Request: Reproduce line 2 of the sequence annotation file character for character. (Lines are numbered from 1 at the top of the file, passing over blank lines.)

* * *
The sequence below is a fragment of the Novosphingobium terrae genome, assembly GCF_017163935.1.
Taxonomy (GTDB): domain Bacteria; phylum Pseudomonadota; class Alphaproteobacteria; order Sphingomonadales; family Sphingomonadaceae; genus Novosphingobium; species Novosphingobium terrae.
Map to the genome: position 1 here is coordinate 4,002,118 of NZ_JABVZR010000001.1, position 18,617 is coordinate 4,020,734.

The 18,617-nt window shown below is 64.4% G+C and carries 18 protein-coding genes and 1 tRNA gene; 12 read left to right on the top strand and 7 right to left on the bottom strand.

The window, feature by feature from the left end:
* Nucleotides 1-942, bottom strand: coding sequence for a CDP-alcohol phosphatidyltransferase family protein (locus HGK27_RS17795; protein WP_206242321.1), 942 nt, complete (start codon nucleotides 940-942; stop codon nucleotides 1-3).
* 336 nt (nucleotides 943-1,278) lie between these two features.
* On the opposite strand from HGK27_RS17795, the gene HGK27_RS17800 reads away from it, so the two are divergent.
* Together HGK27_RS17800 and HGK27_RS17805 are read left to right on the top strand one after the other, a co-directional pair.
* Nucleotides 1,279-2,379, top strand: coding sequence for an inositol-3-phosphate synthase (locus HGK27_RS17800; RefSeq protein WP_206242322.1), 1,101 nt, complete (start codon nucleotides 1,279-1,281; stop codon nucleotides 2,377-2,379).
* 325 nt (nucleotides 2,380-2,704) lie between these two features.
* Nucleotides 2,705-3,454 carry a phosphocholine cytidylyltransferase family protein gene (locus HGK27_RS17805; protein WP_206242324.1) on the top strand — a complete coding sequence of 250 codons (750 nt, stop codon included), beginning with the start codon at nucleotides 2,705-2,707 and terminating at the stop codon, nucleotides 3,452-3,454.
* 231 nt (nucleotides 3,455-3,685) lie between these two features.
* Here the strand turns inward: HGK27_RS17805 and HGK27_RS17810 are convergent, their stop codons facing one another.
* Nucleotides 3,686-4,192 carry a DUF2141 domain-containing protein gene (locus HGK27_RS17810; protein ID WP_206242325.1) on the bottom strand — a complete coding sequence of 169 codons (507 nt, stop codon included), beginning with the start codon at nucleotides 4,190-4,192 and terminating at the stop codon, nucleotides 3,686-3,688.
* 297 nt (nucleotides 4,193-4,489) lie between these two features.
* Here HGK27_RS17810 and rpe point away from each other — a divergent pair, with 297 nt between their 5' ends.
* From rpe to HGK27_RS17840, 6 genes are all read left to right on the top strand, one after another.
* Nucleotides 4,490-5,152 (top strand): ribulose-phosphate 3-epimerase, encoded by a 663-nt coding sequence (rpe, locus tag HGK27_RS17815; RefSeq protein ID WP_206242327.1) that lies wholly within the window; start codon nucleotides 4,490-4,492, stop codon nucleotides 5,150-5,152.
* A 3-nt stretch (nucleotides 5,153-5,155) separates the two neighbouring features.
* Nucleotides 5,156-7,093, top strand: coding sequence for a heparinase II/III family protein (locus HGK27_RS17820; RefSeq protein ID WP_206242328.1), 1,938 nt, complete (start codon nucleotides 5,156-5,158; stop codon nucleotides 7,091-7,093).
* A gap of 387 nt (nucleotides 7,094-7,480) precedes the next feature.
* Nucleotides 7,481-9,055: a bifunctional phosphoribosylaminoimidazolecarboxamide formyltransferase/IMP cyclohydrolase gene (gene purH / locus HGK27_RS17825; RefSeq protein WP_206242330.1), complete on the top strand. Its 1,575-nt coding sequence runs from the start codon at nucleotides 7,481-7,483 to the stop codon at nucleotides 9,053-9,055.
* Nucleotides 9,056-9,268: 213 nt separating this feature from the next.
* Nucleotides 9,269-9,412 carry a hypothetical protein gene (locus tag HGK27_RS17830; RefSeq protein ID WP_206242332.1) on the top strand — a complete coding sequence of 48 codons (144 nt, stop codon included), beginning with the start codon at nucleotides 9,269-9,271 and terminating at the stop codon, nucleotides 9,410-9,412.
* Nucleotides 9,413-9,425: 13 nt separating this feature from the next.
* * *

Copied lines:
Taxonomy (GTDB): domain Bacteria; phylum Pseudomonadota; class Alphaproteobacteria; order Sphingomonadales; family Sphingomonadaceae; genus Novosphingobium; species Novosphingobium terrae.